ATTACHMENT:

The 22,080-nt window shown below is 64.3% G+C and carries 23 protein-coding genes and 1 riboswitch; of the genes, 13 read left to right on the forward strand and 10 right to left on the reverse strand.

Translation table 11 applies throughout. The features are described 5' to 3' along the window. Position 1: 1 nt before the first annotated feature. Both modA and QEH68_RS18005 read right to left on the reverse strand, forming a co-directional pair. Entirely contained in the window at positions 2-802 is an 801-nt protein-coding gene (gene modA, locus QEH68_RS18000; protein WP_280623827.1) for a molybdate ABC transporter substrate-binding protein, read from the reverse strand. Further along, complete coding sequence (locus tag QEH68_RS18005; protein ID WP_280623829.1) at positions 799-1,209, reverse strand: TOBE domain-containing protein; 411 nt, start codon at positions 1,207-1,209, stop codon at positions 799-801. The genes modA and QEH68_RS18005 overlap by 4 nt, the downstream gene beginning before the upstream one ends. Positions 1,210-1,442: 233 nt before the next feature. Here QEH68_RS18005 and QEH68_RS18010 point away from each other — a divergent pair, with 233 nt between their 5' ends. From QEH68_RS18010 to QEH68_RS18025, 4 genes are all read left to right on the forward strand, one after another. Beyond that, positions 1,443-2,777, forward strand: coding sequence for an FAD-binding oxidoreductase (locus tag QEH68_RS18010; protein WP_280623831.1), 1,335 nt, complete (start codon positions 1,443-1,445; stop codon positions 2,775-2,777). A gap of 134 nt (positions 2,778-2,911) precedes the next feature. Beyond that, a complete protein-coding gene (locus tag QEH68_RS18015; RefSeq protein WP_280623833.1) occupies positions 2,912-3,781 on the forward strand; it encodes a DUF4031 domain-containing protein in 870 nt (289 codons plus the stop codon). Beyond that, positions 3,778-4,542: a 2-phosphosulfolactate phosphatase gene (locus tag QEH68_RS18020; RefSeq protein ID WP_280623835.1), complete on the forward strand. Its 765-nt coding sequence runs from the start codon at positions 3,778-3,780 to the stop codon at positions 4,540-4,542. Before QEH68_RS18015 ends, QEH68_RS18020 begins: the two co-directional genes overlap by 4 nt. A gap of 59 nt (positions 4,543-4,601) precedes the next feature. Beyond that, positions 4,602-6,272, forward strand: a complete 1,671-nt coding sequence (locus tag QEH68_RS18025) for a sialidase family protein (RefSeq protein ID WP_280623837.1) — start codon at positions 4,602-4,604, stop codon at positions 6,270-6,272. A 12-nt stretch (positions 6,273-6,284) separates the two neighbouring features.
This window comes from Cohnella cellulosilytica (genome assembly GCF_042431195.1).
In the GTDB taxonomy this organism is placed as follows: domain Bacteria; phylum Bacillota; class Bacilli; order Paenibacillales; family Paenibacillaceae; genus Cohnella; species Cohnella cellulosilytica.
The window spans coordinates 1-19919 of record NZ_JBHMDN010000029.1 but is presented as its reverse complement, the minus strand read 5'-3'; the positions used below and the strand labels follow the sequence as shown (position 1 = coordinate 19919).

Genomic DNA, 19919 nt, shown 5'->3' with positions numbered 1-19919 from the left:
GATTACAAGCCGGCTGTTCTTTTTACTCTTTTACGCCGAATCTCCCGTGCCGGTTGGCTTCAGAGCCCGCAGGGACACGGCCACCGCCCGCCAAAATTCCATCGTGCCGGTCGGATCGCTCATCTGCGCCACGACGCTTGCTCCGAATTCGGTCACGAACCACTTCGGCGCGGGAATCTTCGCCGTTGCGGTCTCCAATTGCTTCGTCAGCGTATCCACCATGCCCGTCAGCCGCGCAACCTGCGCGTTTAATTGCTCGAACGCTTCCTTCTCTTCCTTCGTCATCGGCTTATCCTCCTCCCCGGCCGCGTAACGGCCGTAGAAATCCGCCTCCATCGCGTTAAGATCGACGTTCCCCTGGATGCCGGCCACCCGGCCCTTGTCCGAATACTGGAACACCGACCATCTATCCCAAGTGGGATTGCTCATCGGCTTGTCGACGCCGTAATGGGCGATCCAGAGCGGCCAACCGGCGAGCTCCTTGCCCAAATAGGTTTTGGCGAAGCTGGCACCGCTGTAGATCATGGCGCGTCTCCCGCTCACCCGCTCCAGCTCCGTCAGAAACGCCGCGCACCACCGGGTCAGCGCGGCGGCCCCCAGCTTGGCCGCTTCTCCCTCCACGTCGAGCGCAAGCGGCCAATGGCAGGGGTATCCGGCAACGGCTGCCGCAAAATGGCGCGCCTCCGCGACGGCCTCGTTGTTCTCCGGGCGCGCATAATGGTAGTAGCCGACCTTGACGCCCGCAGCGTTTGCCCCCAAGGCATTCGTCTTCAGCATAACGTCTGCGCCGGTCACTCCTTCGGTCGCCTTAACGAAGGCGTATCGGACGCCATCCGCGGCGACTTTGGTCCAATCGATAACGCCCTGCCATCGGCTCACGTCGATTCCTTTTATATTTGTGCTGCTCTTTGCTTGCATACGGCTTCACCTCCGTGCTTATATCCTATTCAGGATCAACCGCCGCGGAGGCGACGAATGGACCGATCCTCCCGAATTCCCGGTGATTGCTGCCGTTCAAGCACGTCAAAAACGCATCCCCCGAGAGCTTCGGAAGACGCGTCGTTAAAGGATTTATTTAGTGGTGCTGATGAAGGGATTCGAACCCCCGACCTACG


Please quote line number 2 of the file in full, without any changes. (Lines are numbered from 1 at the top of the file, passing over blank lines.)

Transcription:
Translation table 11 applies throughout. The features are described 5' to 3' along the window. Position 1: 1 nt before the first annotated feature. Both modA and QEH68_RS18005 read right to left on the reverse strand, forming a co-directional pair. Entirely contained in the window at positions 2-802 is an 801-nt protein-coding gene (gene modA, locus QEH68_RS18000; protein WP_280623827.1) for a molybdate ABC transporter substrate-binding protein, read from the reverse strand. Further along, complete coding sequence (locus tag QEH68_RS18005; protein ID WP_280623829.1) at positions 799-1,209, reverse strand: TOBE domain-containing protein; 411 nt, start codon at positions 1,207-1,209, stop codon at positions 799-801. The genes modA and QEH68_RS18005 overlap by 4 nt, the downstream gene beginning before the upstream one ends. Positions 1,210-1,442: 233 nt before the next feature. Here QEH68_RS18005 and QEH68_RS18010 point away from each other — a divergent pair, with 233 nt between their 5' ends. From QEH68_RS18010 to QEH68_RS18025, 4 genes are all read left to right on the forward strand, one after another. Beyond that, positions 1,443-2,777, forward strand: coding sequence for an FAD-binding oxidoreductase (locus tag QEH68_RS18010; protein WP_280623831.1), 1,335 nt, complete (start codon positions 1,443-1,445; stop codon positions 2,775-2,777). A gap of 134 nt (positions 2,778-2,911) precedes the next feature. Beyond that, a complete protein-coding gene (locus tag QEH68_RS18015; RefSeq protein WP_280623833.1) occupies positions 2,912-3,781 on the forward strand; it encodes a DUF4031 domain-containing protein in 870 nt (289 codons plus the stop codon). Beyond that, positions 3,778-4,542: a 2-phosphosulfolactate phosphatase gene (locus tag QEH68_RS18020; RefSeq protein ID WP_280623835.1), complete on the forward strand. Its 765-nt coding sequence runs from the start codon at positions 3,778-3,780 to the stop codon at positions 4,540-4,542. Before QEH68_RS18015 ends, QEH68_RS18020 begins: the two co-directional genes overlap by 4 nt. A gap of 59 nt (positions 4,543-4,601) precedes the next feature. Beyond that, positions 4,602-6,272, forward strand: a complete 1,671-nt coding sequence (locus tag QEH68_RS18025) for a sialidase family protein (RefSeq protein ID WP_280623837.1) — start codon at positions 4,602-4,604, stop codon at positions 6,270-6,272. A 12-nt stretch (positions 6,273-6,284) separates the two neighbouring features.